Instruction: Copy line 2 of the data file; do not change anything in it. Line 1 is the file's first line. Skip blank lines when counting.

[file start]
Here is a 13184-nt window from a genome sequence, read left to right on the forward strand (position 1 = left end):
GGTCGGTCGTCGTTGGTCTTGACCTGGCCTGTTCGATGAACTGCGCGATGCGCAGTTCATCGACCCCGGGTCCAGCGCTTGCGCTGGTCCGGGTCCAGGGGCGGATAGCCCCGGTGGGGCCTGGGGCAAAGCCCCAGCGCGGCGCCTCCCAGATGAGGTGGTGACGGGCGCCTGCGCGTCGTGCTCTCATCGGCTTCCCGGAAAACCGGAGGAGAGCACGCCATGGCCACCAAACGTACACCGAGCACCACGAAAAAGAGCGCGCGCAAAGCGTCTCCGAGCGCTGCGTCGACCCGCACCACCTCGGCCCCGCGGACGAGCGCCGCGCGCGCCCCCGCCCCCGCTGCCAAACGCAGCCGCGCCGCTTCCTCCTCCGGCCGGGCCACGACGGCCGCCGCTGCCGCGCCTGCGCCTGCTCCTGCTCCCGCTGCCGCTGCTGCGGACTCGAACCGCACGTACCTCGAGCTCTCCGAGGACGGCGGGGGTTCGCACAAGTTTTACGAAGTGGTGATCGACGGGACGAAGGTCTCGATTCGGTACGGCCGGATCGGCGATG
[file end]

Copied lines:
GGTCGGTCGTCGTTGGTCTTGACCTGGCCTGTTCGATGAACTGCGCGATGCGCAGTTCATCGACCCCGGGTCCAGCGCTTGCGCTGGTCCGGGTCCAGGGGCGGATAGCCCCGGTGGGGCCTGGGGCAAAGCCCCAGCGCGGCGCCTCCCAGATGAGGTGGTGACGGGCGCCTGCGCGTCGTGCTCTCATCGGCTTCCCGGAAAACCGGAGGAGAGCACGCCATGGCCACCAAACGTACACCGAGCACCACGAAAAAGAGCGCGCGCAAAGCGTCTCCGAGCGCTGCGTCGACCCGCACCACCTCGGCCCCGCGGACGAGCGCCGCGCGCGCCCCCGCCCCCGCTGCCAAACGCAGCCGCGCCGCTTCCTCCTCCGGCCGGGCCACGACGGCCGCCGCTGCCGCGCCTGCGCCTGCTCCTGCTCCCGCTGCCGCTGCTGCGGACTCGAACCGCACGTACCTCGAGCTCTCCGAGGACGGCGGGGGTTCGCACAAGTTTTACGAAGTGGTGATCGACGGGACGAAGGTCTCGATTCGGTACGGCCGGATCGGCGATG